Measurement of Air Pollution from Satellites (MAPS) Space Radar Laboratory - 2 (SRL2) Carbon Monoxide 5 degree by 5 degree dataEntry ID: MAPS_SRL2_CO5x5_HDF
Abstract: MAPS Overview
The MAPS experiment measures the global distribution of carbon monoxide (CO) mixing ratios in the free troposphere. Because of MAPS' previous flights on board the Space Shuttle, Earth system scientists now know that carbon monoxide concentrations in the troposphere are highly variable around the planet, and that widespread burning in the South American Amazon Basin and southern ... cerrados, the African savannahs,and the Australian grasslands and ranches are major sources of carbon monoxide in the southern hemisphere and tropical troposphere.
The 1994 flights of the MAPS experiment provided CO measurements that show seasonal changes in CO emissions, sources, transports, and chemistry.
The MAPS instrument is based on a technique called gas filter radiometry. Thermal energy from the Earth passes through the atmosphere and enters the viewport of the downlooking MAPS instrument. Carbon monoxide and nitrous oxide (N2O) in the atmosphere produce unique absorption lines in the transmitted energy. The energy which enters the MAPS instrument is split into three beams. One beam passes through a cell containing CO and falls onto a detector. This CO gas cell acts as a filter for the effects of CO present in the middle troposphere. A second beam falls directly onto a detector without passing through any gas filter. The difference in the voltage of the signals from these two detectors can be used to determine the amount of CO present in the atmosphere at an altitude of 7-8 km. During the dedicated Earth-Observing Space Shuttle mission in 1994, MAPS measured the distribution of carbon monoxide in the middle troposphere to evaluate CO sources and chemistry, and to evaluate the seasonal and interannual variation of this key atmospheric trace gas. Interpretation of these measurements will help us to better understand the atmosphere and the consequences that human activities initiate in global climate change. A third beam of the incident energy passes through a cell containing N2O and falls onto a detector. This N2O gas cell acts as a filter for the effects of N2O present in the atmosphere. The global distribution of N2O is well known, so the N2O signal can be used to detect the presence of clouds in the field of view and to correct the simultaneous CO measurement for systematic errors in the data.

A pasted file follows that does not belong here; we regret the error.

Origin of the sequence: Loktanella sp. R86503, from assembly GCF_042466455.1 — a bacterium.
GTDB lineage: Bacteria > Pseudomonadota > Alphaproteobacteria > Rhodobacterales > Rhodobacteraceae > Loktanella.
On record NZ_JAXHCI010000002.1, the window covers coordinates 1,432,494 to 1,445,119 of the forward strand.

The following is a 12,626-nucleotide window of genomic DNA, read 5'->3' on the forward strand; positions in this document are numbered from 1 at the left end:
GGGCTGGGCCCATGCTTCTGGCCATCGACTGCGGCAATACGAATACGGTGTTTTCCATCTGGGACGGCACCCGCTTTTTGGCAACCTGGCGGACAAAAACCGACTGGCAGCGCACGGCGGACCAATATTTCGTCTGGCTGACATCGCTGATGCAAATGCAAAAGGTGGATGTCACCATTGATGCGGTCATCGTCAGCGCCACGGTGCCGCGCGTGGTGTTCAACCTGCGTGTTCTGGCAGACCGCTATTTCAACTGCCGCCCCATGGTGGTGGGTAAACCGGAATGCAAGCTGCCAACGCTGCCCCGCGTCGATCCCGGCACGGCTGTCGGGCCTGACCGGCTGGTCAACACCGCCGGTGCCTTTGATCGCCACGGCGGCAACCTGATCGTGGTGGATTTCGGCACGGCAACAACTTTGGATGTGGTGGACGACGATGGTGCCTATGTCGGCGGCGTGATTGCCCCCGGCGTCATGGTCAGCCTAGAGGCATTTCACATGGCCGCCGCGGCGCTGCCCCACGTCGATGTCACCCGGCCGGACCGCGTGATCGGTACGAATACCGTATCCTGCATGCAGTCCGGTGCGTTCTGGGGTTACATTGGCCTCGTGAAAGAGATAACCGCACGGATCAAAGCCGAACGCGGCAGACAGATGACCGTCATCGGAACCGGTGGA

The MAPS SRL-2 mission took place during the Northern Hemisphere summer when global biomass burning is nearing its maximum. The southern hemispheric burning of savanna and agricultural grasslands can be extensive in central and southern South America and in nearly all of Africa, south of the equator. The tundra regions of the northern boreal zone also are approaching the peak burning season. Other regions may experience scattered fire events as a result of lightning strikes during severe thunderstorms. The primary goal of the MAPS experiment on SRL-2 is to provide a near global survey of the distribution of tropospheric carbon monoxide during northern hemisphere summer. The secondary goal is to determine how the global distribution of carbon monoxide changes over the course of the mission.
The high values of carbon monoxide are associated with extensive areas of smoke and haze that have been observed by the Endeavour (STS-68) flight crew. The smoke results from fires that are burning in the continental regions. The carbon monoxide is carried by tropical thunderstorms to the altitudes (2 to 10 miles above the surface) at which it is measured by the MAPS instrument.
The data that are available from MAPS SRL2 include a 5 by 5 degree gridded box (MAPS_SRL2_5X5_HDF) and a second by second data product (MAPS_SRL2_COSEC_HDF). These data sets are available from the Langley DAAC.
Start Date: 1994-09-30Stop Date: 1994-10-11
Distribution Format: HDF
Role: DIF AUTHOR
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Last DIF Revision Date: 2013-06-04